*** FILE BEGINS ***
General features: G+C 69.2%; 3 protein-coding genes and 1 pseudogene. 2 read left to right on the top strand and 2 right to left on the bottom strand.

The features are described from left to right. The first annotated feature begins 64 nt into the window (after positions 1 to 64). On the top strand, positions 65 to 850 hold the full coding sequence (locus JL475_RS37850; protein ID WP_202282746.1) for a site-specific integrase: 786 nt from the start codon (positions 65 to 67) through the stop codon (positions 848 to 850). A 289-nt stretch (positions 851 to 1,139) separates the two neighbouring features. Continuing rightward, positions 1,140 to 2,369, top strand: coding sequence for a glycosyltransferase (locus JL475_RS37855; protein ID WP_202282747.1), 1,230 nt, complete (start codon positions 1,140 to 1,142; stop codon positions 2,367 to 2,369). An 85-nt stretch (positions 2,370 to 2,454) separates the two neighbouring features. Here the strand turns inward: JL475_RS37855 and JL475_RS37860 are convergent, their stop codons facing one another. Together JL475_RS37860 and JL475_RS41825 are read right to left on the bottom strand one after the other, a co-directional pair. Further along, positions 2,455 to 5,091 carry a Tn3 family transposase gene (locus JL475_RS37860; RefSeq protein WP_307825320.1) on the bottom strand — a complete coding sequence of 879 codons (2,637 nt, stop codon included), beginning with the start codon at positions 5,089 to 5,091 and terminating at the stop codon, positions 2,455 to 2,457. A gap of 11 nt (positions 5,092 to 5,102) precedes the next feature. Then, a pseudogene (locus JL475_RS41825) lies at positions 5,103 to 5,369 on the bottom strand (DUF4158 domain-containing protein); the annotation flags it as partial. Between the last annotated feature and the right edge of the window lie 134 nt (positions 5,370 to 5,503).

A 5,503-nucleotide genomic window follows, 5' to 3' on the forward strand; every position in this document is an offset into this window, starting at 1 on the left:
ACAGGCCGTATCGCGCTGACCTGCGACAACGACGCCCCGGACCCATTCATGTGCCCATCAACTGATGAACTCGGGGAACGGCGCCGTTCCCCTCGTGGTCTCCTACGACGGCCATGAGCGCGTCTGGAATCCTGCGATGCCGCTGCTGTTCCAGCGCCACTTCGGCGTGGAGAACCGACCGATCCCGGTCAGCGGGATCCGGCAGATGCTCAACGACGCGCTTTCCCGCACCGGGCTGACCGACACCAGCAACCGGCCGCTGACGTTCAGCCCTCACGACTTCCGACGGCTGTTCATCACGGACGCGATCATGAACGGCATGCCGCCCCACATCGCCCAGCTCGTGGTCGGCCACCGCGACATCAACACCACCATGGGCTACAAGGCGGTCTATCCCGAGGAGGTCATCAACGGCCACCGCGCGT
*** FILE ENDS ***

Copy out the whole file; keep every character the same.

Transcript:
General features: G+C 69.2%; 3 protein-coding genes and 1 pseudogene. 2 read left to right on the top strand and 2 right to left on the bottom strand.

The features are described from left to right. The first annotated feature begins 64 nt into the window (after positions 1 to 64). On the top strand, positions 65 to 850 hold the full coding sequence (locus JL475_RS37850; protein ID WP_202282746.1) for a site-specific integrase: 786 nt from the start codon (positions 65 to 67) through the stop codon (positions 848 to 850). A 289-nt stretch (positions 851 to 1,139) separates the two neighbouring features. Continuing rightward, positions 1,140 to 2,369, top strand: coding sequence for a glycosyltransferase (locus JL475_RS37855; protein ID WP_202282747.1), 1,230 nt, complete (start codon positions 1,140 to 1,142; stop codon positions 2,367 to 2,369). An 85-nt stretch (positions 2,370 to 2,454) separates the two neighbouring features. Here the strand turns inward: JL475_RS37855 and JL475_RS37860 are convergent, their stop codons facing one another. Together JL475_RS37860 and JL475_RS41825 are read right to left on the bottom strand one after the other, a co-directional pair. Further along, positions 2,455 to 5,091 carry a Tn3 family transposase gene (locus JL475_RS37860; RefSeq protein WP_307825320.1) on the bottom strand — a complete coding sequence of 879 codons (2,637 nt, stop codon included), beginning with the start codon at positions 5,089 to 5,091 and terminating at the stop codon, positions 2,455 to 2,457. A gap of 11 nt (positions 5,092 to 5,102) precedes the next feature. Then, a pseudogene (locus JL475_RS41825) lies at positions 5,103 to 5,369 on the bottom strand (DUF4158 domain-containing protein); the annotation flags it as partial. Between the last annotated feature and the right edge of the window lie 134 nt (positions 5,370 to 5,503).

A 5,503-nucleotide genomic window follows, 5' to 3' on the forward strand; every position in this document is an offset into this window, starting at 1 on the left:
ACAGGCCGTATCGCGCTGACCTGCGACAACGACGCCCCGGACCCATTCATGTGCCCATCAACTGATGAACTCGGGGAACGGCGCCGTTCCCCTCGTGGTCTCCTACGACGGCCATGAGCGCGTCTGGAATCCTGCGATGCCGCTGCTGTTCCAGCGCCACTTCGGCGTGGAGAACCGACCGATCCCGGTCAGCGGGATCCGGCAGATGCTCAACGACGCGCTTTCCCGCACCGGGCTGACCGACACCAGCAACCGGCCGCTGACGTTCAGCCCTCACGACTTCCGACGGCTGTTCATCACGGACGCGATCATGAACGGCATGCCGCCCCACATCGCCCAGCTCGTGGTCGGCCACCGCGACATCAACACCACCATGGGCTACAAGGCGGTCTATCCCGAGGAGGTCATCAACGGCCACCGCGCGT